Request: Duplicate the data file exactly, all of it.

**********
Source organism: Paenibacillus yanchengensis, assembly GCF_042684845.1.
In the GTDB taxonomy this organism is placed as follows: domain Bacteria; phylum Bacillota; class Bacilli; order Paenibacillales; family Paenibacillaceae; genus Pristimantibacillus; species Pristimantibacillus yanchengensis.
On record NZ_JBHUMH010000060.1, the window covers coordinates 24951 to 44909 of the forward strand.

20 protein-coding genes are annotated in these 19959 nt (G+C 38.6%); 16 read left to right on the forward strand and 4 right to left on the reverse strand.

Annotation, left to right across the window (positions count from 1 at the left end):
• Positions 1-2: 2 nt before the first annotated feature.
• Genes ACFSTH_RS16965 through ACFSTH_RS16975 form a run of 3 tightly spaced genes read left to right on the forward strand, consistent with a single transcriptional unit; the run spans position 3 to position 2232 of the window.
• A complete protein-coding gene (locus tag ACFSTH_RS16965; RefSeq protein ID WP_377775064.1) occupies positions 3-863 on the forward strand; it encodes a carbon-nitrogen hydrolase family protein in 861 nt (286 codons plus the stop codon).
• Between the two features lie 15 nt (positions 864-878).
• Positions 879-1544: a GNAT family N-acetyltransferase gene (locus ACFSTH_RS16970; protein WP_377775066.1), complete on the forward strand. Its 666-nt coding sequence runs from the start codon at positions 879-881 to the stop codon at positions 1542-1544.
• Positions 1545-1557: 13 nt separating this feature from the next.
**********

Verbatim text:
Source organism: Paenibacillus yanchengensis, assembly GCF_042684845.1.
In the GTDB taxonomy this organism is placed as follows: domain Bacteria; phylum Bacillota; class Bacilli; order Paenibacillales; family Paenibacillaceae; genus Pristimantibacillus; species Pristimantibacillus yanchengensis.
On record NZ_JBHUMH010000060.1, the window covers coordinates 24951 to 44909 of the forward strand.

20 protein-coding genes are annotated in these 19959 nt (G+C 38.6%); 16 read left to right on the forward strand and 4 right to left on the reverse strand.

Annotation, left to right across the window (positions count from 1 at the left end):
• Positions 1-2: 2 nt before the first annotated feature.
• Genes ACFSTH_RS16965 through ACFSTH_RS16975 form a run of 3 tightly spaced genes read left to right on the forward strand, consistent with a single transcriptional unit; the run spans position 3 to position 2232 of the window.
• A complete protein-coding gene (locus tag ACFSTH_RS16965; RefSeq protein ID WP_377775064.1) occupies positions 3-863 on the forward strand; it encodes a carbon-nitrogen hydrolase family protein in 861 nt (286 codons plus the stop codon).
• Between the two features lie 15 nt (positions 864-878).
• Positions 879-1544: a GNAT family N-acetyltransferase gene (locus ACFSTH_RS16970; protein WP_377775066.1), complete on the forward strand. Its 666-nt coding sequence runs from the start codon at positions 879-881 to the stop codon at positions 1542-1544.
• Positions 1545-1557: 13 nt separating this feature from the next.